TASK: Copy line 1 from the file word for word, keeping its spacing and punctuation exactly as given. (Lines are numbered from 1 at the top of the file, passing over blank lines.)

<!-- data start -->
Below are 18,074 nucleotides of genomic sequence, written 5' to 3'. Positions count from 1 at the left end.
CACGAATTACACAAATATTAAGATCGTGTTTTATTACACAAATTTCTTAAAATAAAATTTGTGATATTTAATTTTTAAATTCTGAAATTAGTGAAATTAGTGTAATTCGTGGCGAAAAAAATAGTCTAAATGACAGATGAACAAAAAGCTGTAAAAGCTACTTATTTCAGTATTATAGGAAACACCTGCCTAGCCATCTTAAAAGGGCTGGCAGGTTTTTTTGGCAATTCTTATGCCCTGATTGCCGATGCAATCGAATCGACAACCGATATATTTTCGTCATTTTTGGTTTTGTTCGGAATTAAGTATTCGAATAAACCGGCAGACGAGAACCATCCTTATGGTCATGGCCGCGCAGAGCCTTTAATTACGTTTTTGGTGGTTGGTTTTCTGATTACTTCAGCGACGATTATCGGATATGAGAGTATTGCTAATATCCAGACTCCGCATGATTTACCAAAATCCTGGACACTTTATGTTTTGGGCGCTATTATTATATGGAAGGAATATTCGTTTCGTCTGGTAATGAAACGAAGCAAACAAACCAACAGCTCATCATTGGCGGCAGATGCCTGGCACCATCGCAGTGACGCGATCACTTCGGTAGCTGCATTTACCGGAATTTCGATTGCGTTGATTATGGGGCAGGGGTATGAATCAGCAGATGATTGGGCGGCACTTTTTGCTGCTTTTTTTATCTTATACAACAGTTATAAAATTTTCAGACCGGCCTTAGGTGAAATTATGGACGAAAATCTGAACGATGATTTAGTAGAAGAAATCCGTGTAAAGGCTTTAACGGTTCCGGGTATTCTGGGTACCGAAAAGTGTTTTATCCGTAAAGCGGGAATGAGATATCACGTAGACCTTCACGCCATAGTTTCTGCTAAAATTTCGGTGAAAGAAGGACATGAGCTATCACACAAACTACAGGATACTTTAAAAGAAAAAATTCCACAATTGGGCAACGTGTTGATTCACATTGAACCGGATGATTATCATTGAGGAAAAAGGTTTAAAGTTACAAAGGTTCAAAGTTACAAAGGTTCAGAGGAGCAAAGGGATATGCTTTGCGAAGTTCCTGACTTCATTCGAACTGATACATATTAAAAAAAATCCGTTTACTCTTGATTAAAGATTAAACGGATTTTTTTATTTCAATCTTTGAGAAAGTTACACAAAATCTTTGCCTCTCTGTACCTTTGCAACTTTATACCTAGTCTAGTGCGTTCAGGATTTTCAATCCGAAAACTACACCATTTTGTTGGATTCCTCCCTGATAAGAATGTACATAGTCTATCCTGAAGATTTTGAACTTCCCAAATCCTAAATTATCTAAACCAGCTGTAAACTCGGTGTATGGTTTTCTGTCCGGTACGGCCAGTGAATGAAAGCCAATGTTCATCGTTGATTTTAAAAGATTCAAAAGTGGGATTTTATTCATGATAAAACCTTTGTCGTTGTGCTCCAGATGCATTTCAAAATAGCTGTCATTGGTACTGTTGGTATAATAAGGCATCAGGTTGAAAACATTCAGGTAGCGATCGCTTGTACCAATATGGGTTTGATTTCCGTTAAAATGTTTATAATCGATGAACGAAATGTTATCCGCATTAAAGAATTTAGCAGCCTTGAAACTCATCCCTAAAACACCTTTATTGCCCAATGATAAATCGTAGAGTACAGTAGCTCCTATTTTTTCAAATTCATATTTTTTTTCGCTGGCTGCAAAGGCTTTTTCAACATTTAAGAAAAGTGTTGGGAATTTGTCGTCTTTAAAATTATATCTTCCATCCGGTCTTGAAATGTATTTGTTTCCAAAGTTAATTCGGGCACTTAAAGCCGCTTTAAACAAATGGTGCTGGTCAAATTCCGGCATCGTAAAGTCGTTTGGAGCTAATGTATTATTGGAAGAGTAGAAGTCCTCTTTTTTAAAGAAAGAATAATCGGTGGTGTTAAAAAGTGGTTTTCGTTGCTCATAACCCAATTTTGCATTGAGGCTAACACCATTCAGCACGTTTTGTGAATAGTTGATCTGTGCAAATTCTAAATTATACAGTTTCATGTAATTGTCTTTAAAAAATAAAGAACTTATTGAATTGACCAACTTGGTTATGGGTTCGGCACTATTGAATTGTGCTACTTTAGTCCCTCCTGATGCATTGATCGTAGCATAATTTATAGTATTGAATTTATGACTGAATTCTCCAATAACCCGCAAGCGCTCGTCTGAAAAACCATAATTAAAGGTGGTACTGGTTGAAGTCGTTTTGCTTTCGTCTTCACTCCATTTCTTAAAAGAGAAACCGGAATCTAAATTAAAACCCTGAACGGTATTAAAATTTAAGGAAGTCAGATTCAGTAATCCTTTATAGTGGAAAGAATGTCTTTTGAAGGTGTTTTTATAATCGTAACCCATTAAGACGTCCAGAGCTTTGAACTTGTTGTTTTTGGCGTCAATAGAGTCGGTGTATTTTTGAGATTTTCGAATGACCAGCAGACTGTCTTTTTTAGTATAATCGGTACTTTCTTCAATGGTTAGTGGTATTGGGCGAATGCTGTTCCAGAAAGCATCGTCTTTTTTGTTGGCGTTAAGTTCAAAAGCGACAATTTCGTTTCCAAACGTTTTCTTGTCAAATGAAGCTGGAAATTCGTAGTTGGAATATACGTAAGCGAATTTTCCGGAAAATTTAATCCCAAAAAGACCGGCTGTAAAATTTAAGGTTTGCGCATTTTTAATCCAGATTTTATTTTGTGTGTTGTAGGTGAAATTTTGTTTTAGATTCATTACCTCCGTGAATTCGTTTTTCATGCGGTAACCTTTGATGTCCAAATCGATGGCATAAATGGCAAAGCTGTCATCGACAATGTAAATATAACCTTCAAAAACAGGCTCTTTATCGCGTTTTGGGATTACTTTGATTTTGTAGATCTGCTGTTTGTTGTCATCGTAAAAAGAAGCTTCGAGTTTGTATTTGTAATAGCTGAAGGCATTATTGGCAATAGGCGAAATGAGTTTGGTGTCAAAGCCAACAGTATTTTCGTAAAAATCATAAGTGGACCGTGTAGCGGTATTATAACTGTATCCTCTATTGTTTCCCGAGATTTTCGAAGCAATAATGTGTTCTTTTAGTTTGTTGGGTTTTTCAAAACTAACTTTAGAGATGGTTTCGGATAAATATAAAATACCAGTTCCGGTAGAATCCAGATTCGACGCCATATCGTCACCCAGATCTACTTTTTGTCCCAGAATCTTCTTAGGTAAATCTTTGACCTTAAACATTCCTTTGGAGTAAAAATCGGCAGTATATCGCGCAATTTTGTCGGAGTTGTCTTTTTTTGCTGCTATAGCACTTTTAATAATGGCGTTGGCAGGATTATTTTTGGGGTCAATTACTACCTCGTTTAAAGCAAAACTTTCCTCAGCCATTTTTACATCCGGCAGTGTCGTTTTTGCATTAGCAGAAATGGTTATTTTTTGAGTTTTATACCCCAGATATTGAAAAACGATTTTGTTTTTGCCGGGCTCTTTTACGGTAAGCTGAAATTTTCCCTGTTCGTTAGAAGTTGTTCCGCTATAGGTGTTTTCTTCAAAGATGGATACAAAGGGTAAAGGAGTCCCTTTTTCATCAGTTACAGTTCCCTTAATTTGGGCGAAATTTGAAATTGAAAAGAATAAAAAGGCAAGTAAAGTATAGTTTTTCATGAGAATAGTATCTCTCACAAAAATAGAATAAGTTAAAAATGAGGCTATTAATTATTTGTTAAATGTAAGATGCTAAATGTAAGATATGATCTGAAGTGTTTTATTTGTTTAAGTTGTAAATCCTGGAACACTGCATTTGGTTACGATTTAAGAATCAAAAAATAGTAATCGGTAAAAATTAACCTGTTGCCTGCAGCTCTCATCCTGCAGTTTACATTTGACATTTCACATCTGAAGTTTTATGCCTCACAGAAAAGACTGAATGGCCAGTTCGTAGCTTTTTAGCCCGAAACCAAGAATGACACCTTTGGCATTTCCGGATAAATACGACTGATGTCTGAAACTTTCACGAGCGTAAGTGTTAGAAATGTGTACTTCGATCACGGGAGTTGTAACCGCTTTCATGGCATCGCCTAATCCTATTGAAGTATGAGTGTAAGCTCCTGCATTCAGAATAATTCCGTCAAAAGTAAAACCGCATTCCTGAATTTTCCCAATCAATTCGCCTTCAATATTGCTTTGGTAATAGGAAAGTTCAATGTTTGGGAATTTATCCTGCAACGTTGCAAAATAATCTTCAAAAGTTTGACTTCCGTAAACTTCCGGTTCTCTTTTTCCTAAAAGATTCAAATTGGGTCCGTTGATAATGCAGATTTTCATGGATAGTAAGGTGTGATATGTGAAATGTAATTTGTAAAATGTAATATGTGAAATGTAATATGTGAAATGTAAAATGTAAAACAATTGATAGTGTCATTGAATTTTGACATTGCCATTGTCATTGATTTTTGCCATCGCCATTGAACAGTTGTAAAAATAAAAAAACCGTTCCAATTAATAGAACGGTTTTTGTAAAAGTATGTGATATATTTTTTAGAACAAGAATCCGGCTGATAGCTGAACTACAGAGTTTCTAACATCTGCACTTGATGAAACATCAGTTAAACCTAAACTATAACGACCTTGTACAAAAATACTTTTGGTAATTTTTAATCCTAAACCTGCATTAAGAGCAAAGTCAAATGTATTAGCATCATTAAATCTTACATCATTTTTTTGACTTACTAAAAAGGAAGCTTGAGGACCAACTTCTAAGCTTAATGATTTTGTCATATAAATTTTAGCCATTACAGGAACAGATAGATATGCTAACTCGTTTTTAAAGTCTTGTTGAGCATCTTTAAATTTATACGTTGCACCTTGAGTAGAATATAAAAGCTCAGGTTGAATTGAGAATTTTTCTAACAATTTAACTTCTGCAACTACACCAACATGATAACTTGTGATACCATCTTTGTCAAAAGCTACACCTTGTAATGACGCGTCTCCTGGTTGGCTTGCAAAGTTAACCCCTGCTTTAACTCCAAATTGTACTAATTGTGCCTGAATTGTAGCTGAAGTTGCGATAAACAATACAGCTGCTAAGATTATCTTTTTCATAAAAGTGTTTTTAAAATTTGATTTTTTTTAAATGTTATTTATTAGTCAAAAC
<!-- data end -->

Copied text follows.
Below are 18,074 nucleotides of genomic sequence, written 5' to 3'. Positions count from 1 at the left end.